When the nation woke up to a snowy winter wonderland on the morning of the 6th January 1839, little did they know that dawning upon them was a day that would bring forth one the most exceptional and violent storms ever to hit Ireland, writes TMT’s Patrick Gordon.
“Poor people ended up on the roads ‘the vault of heaven their only roof’ – Peter Carr
Peter Carr aptly describes it in his book ‘The Big Wind’ – The Story of the Legendary Big Wind of 1839, Ireland’s Greatest Natural Disaster’:
“The tranquillity of the morning seemed almost unearthly”. This ethereal calm continued into the afternoon. As one observer noted “There was something awful in the dark stillness of that winter day, for there was no sunlight coming through the thick, motionless clouds that hung over the earth”.
A notable temperature rise was observed over the length and breadth of the country as a warm front moved across the country during the afternoon ‘by as much as 10F at Phoenix Park’ (Carr, 1991).
This was nothing unusual in itself on an Irish winter’s day, but it was notable that the heat had become almost ‘sickly’ by the early evening. Winds increased to a slight breeze accompanied by a steady light rain, a normal occurrence within the warm frontal sector that began to take hold over Ireland. To all intents and purposes there was nothing alarming or ‘out of place’ with the weather in the late afternoon and early evening across the country, though one observer in Limerick did casually notice that the ‘Glass shewed the quicksilver under the extreme lowest mark of the barometer’ (Carr, 1991).
On the evening of the 6th January 1839, many people were enjoying the festive elements of ‘Little Christmas’, and took no notice of the soft mild weather of the evening. Later however, Gerald Curtin’s account of the ‘The Big Wind’ tells us that “at about half past eight, the storm set in, blowing with gale force winds from the west-north-west”. Again, people were not overly alarmed by the increasing strength of the wind over the country as this was after all a frequent occurrence in a typical Irish winter!
Peter Carr sums up the general atmosphere during the early evening of the 6th January 1839:
“For as Ireland, as all the Irelands” went blithely about their business, out in the eastern Atlantic, unknown to anyone, a deep depression was forming. Behind the warm front(s) which the country was basked in that evening (and which party goers may have put down to the cheering effects of alcohol!) another bank of chill air was lurking”
By early night, the winds had increased further promising a ‘rough night’ ahead though by 11.00pm it became apparent that something much more sinister than an average stormy night was in store. As Curtin observed “(winds) increased in fury every hour, until eleven and twelve o’clock when it raged with all the horrors of a perfect hurricane”. What lay ahead was a storm so terrible and intense that it rightfully earned itself a place in Irish folklore.
By midnight the storm had reached full fury, and over the country the devastation was absolute. Reports from Clonmel tell that “Heavy rain fell in torrents and was blown so impetuously against the windows that several of them smashed” while in Clifden, 17 fishermen lost their lives when they were caught up in the sudden storm, their bodies were thrown up against the shore during the height of the storm.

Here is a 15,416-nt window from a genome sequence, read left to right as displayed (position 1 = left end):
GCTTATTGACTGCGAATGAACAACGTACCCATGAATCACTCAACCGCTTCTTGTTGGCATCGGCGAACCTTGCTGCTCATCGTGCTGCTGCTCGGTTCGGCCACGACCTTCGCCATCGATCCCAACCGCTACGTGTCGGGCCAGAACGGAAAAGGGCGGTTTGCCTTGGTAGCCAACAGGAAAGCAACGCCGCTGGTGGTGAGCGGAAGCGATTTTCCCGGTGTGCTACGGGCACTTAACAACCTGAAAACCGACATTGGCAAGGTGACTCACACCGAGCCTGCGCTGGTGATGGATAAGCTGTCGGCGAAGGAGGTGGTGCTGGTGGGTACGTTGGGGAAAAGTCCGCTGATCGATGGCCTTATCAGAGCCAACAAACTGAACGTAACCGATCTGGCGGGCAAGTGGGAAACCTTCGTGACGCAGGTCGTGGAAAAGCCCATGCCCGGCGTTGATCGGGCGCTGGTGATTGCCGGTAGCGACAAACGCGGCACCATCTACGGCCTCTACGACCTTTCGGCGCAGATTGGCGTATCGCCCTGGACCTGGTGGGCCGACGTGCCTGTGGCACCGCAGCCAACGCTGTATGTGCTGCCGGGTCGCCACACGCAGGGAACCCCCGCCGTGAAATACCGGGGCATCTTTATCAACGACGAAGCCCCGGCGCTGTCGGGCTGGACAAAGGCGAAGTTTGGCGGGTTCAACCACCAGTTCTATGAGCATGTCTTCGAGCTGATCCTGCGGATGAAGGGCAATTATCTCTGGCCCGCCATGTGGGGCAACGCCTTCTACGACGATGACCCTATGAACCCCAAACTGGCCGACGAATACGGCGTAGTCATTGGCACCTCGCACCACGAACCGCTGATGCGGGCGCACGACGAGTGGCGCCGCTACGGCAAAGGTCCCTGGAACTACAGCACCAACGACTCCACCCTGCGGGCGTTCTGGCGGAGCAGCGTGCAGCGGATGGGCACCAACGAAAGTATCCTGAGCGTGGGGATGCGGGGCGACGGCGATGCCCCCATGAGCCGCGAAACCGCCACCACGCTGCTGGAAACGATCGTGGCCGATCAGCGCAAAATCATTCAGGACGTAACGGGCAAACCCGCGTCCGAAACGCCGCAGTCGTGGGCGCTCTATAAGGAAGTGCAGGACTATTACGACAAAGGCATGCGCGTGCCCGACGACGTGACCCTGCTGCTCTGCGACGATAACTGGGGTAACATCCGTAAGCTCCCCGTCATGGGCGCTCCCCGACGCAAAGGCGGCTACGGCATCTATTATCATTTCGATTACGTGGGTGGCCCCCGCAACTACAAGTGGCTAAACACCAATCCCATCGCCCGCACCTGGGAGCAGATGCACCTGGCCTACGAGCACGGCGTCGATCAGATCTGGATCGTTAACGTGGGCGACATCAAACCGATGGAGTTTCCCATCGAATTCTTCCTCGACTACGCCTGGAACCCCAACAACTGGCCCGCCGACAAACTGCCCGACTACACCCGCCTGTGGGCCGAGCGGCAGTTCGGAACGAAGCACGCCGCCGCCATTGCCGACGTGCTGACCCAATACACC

Equally harrowing reports of that terrible night can be found from across the length and breadth of Ireland as shown from a contemporary account in the Tuam Herald:
•Armagh: Many houses stripped of their roofs
•Athlone: Storm continued with unabated fury from 11pm ‘til 3.30am. One of the hardest hit areas with much loss of life
•Ballinasloe: Much devastation, with great woods felled.
•Ballyshannon: Great destruction of property and livelihoods.
•Belfast: A violent westerly bring death and destruction.
•Birr: One boy and three females killed
•Carlow: Serious injury reported but escaped the worst of the winds
•Carrickfergus: Tree in graveyard uprooted forcing many of the dead to the surface.
•Carrick-on-Shannon: The produce of the harvest lies scattered over the whole countryside.
•Castlebar: Widespread damage with few houses left unscathed.
•Coonagh: 3 killed in storm
•Derry: Visited by a storm of extraordinary violence
•Co.Down. Much damage but escapes relatively well.
•Drogheda: Never within the memory of man has this town and neighbourhood been visited with such an awful storm.
•Dublin: The metropolis was, on Sunday night, visited by a hurricane such as the oldest inhabitants cannot remember. Two known deaths as a result.
•Ennis: Scene of terrible calamity.
•Galway: At least 7 dead. Men, women and children screaming, crying with raw terror.
•Gort: Total devastation. One of the worst hit areas
•Kilkenny: Many houses burned down during the storm.
•Killarny: Hurricane raged with terrible fury
•Kinsale: Destruction is not so terrible, as far as we can learn
•Co Laois: The destruction of trees is prodigious.
•Limerick: Badly hit. Lightning and wind made for an awesome sight.
•Longford: Barely a house left standing
•Mullingar: Suffered severely-to the utter ruin of its inhabitants.
•Roscommon: These immense plains have been swept through by a fury.
•Sligo: To give a full description of the devastation would be morally impossible.
•Tralee: Hurricane reaps disaster.
•Waterford: Visited by the most terrific storm ever remembered.
Synoptic Reconstruction of the January 1839 storm
- See more at: http://www.meteotimes.net/2010/12/oidhche-na-gaoithe-moire-night-of-big.html#sthash.PQIdJFpB.dpuf